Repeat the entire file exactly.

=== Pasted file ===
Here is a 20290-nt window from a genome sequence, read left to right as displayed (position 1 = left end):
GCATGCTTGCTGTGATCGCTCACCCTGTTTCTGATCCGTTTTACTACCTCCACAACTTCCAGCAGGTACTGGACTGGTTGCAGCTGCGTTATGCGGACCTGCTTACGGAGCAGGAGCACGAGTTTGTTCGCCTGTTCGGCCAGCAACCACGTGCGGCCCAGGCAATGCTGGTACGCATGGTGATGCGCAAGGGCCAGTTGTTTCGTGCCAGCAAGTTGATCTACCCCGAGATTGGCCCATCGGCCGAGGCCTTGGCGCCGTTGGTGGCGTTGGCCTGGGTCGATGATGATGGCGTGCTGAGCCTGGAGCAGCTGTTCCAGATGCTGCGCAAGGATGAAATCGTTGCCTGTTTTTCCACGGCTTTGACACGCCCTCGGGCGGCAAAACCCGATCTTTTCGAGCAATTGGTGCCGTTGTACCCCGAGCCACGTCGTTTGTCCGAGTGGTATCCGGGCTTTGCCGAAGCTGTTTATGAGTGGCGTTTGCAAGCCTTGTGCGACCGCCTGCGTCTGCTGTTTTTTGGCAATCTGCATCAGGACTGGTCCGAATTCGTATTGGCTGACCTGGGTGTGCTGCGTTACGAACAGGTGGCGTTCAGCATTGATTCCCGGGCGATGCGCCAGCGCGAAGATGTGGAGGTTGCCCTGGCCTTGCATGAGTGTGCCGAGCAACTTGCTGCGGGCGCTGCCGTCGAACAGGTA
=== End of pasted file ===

Here is a 20290-nt window from a genome sequence, read left to right as displayed (position 1 = left end):
GCATGCTTGCTGTGATCGCTCACCCTGTTTCTGATCCGTTTTACTACCTCCACAACTTCCAGCAGGTACTGGACTGGTTGCAGCTGCGTTATGCGGACCTGCTTACGGAGCAGGAGCACGAGTTTGTTCGCCTGTTCGGCCAGCAACCACGTGCGGCCCAGGCAATGCTGGTACGCATGGTGATGCGCAAGGGCCAGTTGTTTCGTGCCAGCAAGTTGATCTACCCCGAGATTGGCCCATCGGCCGAGGCCTTGGCGCCGTTGGTGGCGTTGGCCTGGGTCGATGATGATGGCGTGCTGAGCCTGGAGCAGCTGTTCCAGATGCTGCGCAAGGATGAAATCGTTGCCTGTTTTTCCACGGCTTTGACACGCCCTCGGGCGGCAAAACCCGATCTTTTCGAGCAATTGGTGCCGTTGTACCCCGAGCCACGTCGTTTGTCCGAGTGGTATCCGGGCTTTGCCGAAGCTGTTTATGAGTGGCGTTTGCAAGCCTTGTGCGACCGCCTGCGTCTGCTGTTTTTTGGCAATCTGCATCAGGACTGGTCCGAATTCGTATTGGCTGACCTGGGTGTGCTGCGTTACGAACAGGTGGCGTTCAGCATTGATTCCCGGGCGATGCGCCAGCGCGAAGATGTGGAGGTTGCCCTGGCCTTGCATGAGTGTGCCGAGCAACTTGCTGCGGGCGCTGCCGTCGAACAGGTA